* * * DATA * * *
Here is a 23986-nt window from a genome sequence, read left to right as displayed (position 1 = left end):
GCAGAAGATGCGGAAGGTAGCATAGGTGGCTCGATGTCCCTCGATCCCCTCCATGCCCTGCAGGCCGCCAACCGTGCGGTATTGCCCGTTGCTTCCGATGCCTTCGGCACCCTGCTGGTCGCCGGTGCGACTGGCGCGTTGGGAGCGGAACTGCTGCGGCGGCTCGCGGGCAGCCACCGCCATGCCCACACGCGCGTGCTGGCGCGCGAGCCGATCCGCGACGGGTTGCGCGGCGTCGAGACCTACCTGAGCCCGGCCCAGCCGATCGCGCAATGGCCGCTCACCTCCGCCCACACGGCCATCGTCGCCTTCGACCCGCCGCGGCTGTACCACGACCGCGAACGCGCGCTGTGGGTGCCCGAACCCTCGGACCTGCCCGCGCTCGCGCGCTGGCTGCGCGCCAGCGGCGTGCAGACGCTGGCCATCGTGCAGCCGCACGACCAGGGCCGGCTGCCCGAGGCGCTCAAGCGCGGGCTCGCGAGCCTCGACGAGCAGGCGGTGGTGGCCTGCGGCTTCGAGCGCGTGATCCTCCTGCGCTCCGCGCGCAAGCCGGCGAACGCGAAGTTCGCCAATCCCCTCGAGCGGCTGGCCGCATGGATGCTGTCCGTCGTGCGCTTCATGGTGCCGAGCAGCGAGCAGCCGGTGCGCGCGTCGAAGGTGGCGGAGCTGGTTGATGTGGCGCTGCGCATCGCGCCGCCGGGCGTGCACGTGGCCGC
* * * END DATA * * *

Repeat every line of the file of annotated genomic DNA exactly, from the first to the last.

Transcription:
Here is a 23986-nt window from a genome sequence, read left to right as displayed (position 1 = left end):
GCAGAAGATGCGGAAGGTAGCATAGGTGGCTCGATGTCCCTCGATCCCCTCCATGCCCTGCAGGCCGCCAACCGTGCGGTATTGCCCGTTGCTTCCGATGCCTTCGGCACCCTGCTGGTCGCCGGTGCGACTGGCGCGTTGGGAGCGGAACTGCTGCGGCGGCTCGCGGGCAGCCACCGCCATGCCCACACGCGCGTGCTGGCGCGCGAGCCGATCCGCGACGGGTTGCGCGGCGTCGAGACCTACCTGAGCCCGGCCCAGCCGATCGCGCAATGGCCGCTCACCTCCGCCCACACGGCCATCGTCGCCTTCGACCCGCCGCGGCTGTACCACGACCGCGAACGCGCGCTGTGGGTGCCCGAACCCTCGGACCTGCCCGCGCTCGCGCGCTGGCTGCGCGCCAGCGGCGTGCAGACGCTGGCCATCGTGCAGCCGCACGACCAGGGCCGGCTGCCCGAGGCGCTCAAGCGCGGGCTCGCGAGCCTCGACGAGCAGGCGGTGGTGGCCTGCGGCTTCGAGCGCGTGATCCTCCTGCGCTCCGCGCGCAAGCCGGCGAACGCGAAGTTCGCCAATCCCCTCGAGCGGCTGGCCGCATGGATGCTGTCCGTCGTGCGCTTCATGGTGCCGAGCAGCGAGCAGCCGGTGCGCGCGTCGAAGGTGGCGGAGCTGGTTGATGTGGCGCTGCGCATCGCGCCGCCGGGCGTGCACGTGGCCGC